Move to iOS: So say you've been an Android user for some time, but the new iPhone 6S has you tempted to move to Apple. I'm not sure why you would want to do this, but if you do then you need this app. You connect your Android to the new iPhone, and it will pull over your messages, contacts, pictures, calendar events, emails, and bookmarks. It also deals with the apps it can find on the iOS App Store, automatically downloading the free ones and adding the paid ones to your wish list. [Free]


Spotify: A little while back, Spotify introduced a feature called Spotify Running on iOS. Now it's arrived on Android. So what is it? It's designed specifically for runners (funny that!) and crafts playlists based on your running tempo, so you're not going to finish up one song and disrupt your pace by suddenly finding yourself listening to smooth jazz. [Free]


Contacts+: We all know the rage that arrives when you answer the phone to find it's a robot trying to tell you you're owed PPI compensation. If only you could tell it was a nuisance call before you answer? That's where Contacts+ comes in. It's a universal caller ID system that crowdsources information and lets you know when you have a scam call coming. It also lets you block numbers, and backs up your contacts and text messages. It's just been updated with a Lollipop-inspired design and a new speed-dial system. [Free]


Lounge Buddy: Airports are interesting places, but there tend to be a lot of places where the public can't wander through. Some you can pay to get into, other you need some sort of membership. So how do you know which airport lounges are worth it? Lounge Buddy has an in-depth look at the lounges in 600 airports across the world, letting you know what's inside and how you can get in to see if it's worth it. You can even book and pay for entry from within the app. [Free]


Microsoft Send: Email is a bit of a hassle isn't it? I mean you've got to deal with subjects, greetings, and sign offs. Who needs all that? Microsoft Send does away with all that, turning email conversations into something more akin to texting. You can email anyone, but you can only see messages you've sent through Send. But all emails you receive go to your regular inbox as well. [Free]

Windows Phone Apps


Calculator Power: All phones have calculators these days, contrary to what your maths teacher may have told you in primary school. Sadly stock calculators are boring and bland, so try something a tad more interesting. Functionally Calculator Power is very basic, but you can actually personalise it to match you. Throw in a background from your photo gallery, change the colours, make your calculator your own. [Free]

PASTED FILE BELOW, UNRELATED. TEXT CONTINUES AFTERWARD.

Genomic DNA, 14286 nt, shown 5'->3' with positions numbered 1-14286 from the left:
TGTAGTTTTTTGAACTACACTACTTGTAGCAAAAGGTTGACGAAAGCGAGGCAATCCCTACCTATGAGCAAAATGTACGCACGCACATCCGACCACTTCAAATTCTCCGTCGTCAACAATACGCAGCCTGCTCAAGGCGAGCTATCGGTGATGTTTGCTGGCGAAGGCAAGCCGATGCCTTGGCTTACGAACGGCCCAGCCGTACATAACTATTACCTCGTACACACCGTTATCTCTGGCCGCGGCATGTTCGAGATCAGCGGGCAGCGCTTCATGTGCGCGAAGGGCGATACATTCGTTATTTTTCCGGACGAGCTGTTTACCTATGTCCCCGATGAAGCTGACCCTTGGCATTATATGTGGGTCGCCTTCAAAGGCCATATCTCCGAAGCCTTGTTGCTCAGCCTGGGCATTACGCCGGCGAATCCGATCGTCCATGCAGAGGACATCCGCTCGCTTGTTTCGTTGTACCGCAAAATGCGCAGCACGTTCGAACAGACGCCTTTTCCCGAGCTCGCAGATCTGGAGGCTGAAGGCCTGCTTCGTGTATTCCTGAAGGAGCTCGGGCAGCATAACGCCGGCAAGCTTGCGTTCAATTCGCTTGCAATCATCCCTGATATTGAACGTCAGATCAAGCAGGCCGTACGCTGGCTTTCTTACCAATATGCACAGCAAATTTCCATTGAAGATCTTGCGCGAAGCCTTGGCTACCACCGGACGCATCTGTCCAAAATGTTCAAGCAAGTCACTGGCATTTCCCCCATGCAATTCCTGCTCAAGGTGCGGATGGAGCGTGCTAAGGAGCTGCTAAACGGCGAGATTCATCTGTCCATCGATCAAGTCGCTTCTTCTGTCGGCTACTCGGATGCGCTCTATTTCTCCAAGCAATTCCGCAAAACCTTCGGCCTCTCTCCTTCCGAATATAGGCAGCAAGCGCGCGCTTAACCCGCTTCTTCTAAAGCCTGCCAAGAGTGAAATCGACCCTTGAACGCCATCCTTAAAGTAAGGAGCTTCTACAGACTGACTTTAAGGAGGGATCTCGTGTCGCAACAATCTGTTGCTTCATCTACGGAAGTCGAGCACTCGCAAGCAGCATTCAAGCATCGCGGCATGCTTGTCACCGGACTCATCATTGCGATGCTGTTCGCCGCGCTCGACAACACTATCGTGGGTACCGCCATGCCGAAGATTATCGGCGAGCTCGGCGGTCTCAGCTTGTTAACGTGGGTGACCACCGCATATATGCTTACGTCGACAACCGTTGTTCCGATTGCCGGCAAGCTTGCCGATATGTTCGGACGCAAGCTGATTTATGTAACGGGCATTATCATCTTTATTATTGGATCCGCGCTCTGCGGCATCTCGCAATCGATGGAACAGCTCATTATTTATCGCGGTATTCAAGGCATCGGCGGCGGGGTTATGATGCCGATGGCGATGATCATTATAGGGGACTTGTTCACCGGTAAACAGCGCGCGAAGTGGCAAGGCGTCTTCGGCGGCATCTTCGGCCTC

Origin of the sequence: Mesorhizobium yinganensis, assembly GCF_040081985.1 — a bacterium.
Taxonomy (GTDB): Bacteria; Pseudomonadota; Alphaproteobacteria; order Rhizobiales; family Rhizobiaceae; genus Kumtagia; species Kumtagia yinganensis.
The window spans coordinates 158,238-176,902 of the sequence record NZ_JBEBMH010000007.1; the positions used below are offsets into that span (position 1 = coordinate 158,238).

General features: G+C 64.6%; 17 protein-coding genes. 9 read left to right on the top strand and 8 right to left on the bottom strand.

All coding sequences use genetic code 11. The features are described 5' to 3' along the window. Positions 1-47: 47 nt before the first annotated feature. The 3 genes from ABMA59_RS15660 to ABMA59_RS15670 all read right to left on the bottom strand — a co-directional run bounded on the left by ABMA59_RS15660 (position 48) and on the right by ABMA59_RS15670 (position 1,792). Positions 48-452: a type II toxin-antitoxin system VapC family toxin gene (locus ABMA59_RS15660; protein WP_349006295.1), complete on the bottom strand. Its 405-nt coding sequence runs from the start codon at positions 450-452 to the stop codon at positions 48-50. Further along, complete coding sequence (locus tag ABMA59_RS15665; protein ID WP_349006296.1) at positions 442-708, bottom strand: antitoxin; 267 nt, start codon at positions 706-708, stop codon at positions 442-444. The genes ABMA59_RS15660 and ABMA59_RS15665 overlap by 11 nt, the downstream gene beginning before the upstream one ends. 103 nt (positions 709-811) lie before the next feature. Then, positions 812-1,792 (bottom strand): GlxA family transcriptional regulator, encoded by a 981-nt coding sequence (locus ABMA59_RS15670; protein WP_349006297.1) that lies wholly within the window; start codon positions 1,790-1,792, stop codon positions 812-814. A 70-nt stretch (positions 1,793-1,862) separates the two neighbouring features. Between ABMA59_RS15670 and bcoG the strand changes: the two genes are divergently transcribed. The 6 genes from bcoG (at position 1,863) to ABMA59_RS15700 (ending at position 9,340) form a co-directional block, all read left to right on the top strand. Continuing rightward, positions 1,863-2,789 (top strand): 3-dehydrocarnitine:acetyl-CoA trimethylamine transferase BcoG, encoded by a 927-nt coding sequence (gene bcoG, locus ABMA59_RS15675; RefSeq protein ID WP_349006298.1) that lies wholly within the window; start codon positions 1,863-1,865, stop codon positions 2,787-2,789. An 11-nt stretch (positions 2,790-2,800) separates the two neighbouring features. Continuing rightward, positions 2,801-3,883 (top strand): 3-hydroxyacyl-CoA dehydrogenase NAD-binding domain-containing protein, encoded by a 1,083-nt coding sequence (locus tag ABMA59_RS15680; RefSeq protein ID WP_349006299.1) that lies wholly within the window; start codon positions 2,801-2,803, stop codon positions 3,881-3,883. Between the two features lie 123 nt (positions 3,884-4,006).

Total Commander: There are a lot of file managing apps out there, but this one actually comes from a 22-year old line of Windows file managers. Total Commander is just the latest version of Windows Commander, which launched back in 1993, and it's got everything to help you explore your phone's storage. See details, move things around, transfer to cloud, zip, unzip, and a heck of a lot more. You couldn't ask for anything better. [Free]


Groove Music: Microsoft still doesn't quite have the brand awareness in the world of music streaming, but maybe this update to Groove will help? The updates are fairly basic, but if you have a Groove Music Pass you now have radio playlists and an explore function. Radio creates playlists based on your favourite artists, just like other streaming services, and explore lets you find and experience new artists and songs. I feel like this stuff should have been there from the beginning, but it's better late than never. [Free --with subscription]


Outlook Groups: With this app Microsoft is getting into the business of, well, business. Outlook Groups is an app designed for the workplace so that colleagues can collaborate with one another more easily. It's got group conversations, photo sharing, the ability to view and collaborate on Office documents, and work together with a shared OneNote notebook. It all sounds pretty good, but there is one downside: all users need an Office 365 subscription. [Free -- requires Office 365]


VLC: VLC is that magical media player that lets you play any type of media file you come across, no questions asked. Well the desktop version does, but clearly the mobile apps aren't so comprehensive. That's changed a bit this week, because the Windows Phone version now plays .m4a files. That's not all, though, because it also has new gesture controls, an updated interface ready for Windows 10, a new mini player design and widget, plus control over delays to video, audio, and subtitles. [Free]